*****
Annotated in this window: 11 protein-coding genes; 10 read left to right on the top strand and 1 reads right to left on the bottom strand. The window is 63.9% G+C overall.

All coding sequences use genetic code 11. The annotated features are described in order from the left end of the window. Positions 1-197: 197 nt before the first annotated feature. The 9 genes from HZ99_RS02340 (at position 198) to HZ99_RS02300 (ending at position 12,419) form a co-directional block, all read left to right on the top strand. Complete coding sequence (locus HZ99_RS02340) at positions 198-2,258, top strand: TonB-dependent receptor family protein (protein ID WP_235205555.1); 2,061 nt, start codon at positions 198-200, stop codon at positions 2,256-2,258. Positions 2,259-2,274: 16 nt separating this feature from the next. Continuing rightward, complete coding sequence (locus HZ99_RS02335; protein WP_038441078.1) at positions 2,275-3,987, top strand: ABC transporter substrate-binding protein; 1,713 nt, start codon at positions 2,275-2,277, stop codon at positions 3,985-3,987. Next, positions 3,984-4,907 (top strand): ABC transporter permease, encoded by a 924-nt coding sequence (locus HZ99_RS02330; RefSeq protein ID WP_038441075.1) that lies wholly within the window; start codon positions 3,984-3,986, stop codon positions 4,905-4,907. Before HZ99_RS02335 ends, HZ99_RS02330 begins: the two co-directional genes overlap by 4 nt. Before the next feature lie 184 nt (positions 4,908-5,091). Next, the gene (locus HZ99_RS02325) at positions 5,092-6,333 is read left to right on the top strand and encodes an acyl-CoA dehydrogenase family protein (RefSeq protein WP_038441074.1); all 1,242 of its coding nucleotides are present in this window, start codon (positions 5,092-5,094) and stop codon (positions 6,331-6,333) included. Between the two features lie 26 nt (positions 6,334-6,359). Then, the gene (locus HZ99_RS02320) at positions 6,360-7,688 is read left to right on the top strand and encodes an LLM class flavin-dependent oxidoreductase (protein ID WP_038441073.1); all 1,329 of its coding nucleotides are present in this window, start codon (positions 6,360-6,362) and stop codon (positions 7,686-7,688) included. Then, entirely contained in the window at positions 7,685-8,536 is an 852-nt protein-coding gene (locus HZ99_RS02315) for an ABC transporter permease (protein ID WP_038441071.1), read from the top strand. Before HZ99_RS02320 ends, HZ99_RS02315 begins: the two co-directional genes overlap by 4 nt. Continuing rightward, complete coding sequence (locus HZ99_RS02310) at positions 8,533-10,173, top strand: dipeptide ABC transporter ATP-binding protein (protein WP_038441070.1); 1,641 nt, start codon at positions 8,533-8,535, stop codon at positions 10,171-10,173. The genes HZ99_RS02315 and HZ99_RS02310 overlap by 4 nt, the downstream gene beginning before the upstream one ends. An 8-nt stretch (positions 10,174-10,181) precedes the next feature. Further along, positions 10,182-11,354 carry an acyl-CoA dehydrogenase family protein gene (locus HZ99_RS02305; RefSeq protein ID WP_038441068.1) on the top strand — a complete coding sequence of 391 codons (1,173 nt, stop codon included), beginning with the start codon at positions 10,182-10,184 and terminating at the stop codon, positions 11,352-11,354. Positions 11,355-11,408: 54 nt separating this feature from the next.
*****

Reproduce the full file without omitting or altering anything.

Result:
Annotated in this window: 11 protein-coding genes; 10 read left to right on the top strand and 1 reads right to left on the bottom strand. The window is 63.9% G+C overall.

All coding sequences use genetic code 11. The annotated features are described in order from the left end of the window. Positions 1-197: 197 nt before the first annotated feature. The 9 genes from HZ99_RS02340 (at position 198) to HZ99_RS02300 (ending at position 12,419) form a co-directional block, all read left to right on the top strand. Complete coding sequence (locus HZ99_RS02340) at positions 198-2,258, top strand: TonB-dependent receptor family protein (protein ID WP_235205555.1); 2,061 nt, start codon at positions 198-200, stop codon at positions 2,256-2,258. Positions 2,259-2,274: 16 nt separating this feature from the next. Continuing rightward, complete coding sequence (locus HZ99_RS02335; protein WP_038441078.1) at positions 2,275-3,987, top strand: ABC transporter substrate-binding protein; 1,713 nt, start codon at positions 2,275-2,277, stop codon at positions 3,985-3,987. Next, positions 3,984-4,907 (top strand): ABC transporter permease, encoded by a 924-nt coding sequence (locus HZ99_RS02330; RefSeq protein ID WP_038441075.1) that lies wholly within the window; start codon positions 3,984-3,986, stop codon positions 4,905-4,907. Before HZ99_RS02335 ends, HZ99_RS02330 begins: the two co-directional genes overlap by 4 nt. Before the next feature lie 184 nt (positions 4,908-5,091). Next, the gene (locus HZ99_RS02325) at positions 5,092-6,333 is read left to right on the top strand and encodes an acyl-CoA dehydrogenase family protein (RefSeq protein WP_038441074.1); all 1,242 of its coding nucleotides are present in this window, start codon (positions 5,092-5,094) and stop codon (positions 6,331-6,333) included. Between the two features lie 26 nt (positions 6,334-6,359). Then, the gene (locus HZ99_RS02320) at positions 6,360-7,688 is read left to right on the top strand and encodes an LLM class flavin-dependent oxidoreductase (protein ID WP_038441073.1); all 1,329 of its coding nucleotides are present in this window, start codon (positions 6,360-6,362) and stop codon (positions 7,686-7,688) included. Then, entirely contained in the window at positions 7,685-8,536 is an 852-nt protein-coding gene (locus HZ99_RS02315) for an ABC transporter permease (protein ID WP_038441071.1), read from the top strand. Before HZ99_RS02320 ends, HZ99_RS02315 begins: the two co-directional genes overlap by 4 nt. Continuing rightward, complete coding sequence (locus HZ99_RS02310) at positions 8,533-10,173, top strand: dipeptide ABC transporter ATP-binding protein (protein WP_038441070.1); 1,641 nt, start codon at positions 8,533-8,535, stop codon at positions 10,171-10,173. The genes HZ99_RS02315 and HZ99_RS02310 overlap by 4 nt, the downstream gene beginning before the upstream one ends. An 8-nt stretch (positions 10,174-10,181) precedes the next feature. Further along, positions 10,182-11,354 carry an acyl-CoA dehydrogenase family protein gene (locus HZ99_RS02305; RefSeq protein ID WP_038441068.1) on the top strand — a complete coding sequence of 391 codons (1,173 nt, stop codon included), beginning with the start codon at positions 10,182-10,184 and terminating at the stop codon, positions 11,352-11,354. Positions 11,355-11,408: 54 nt separating this feature from the next.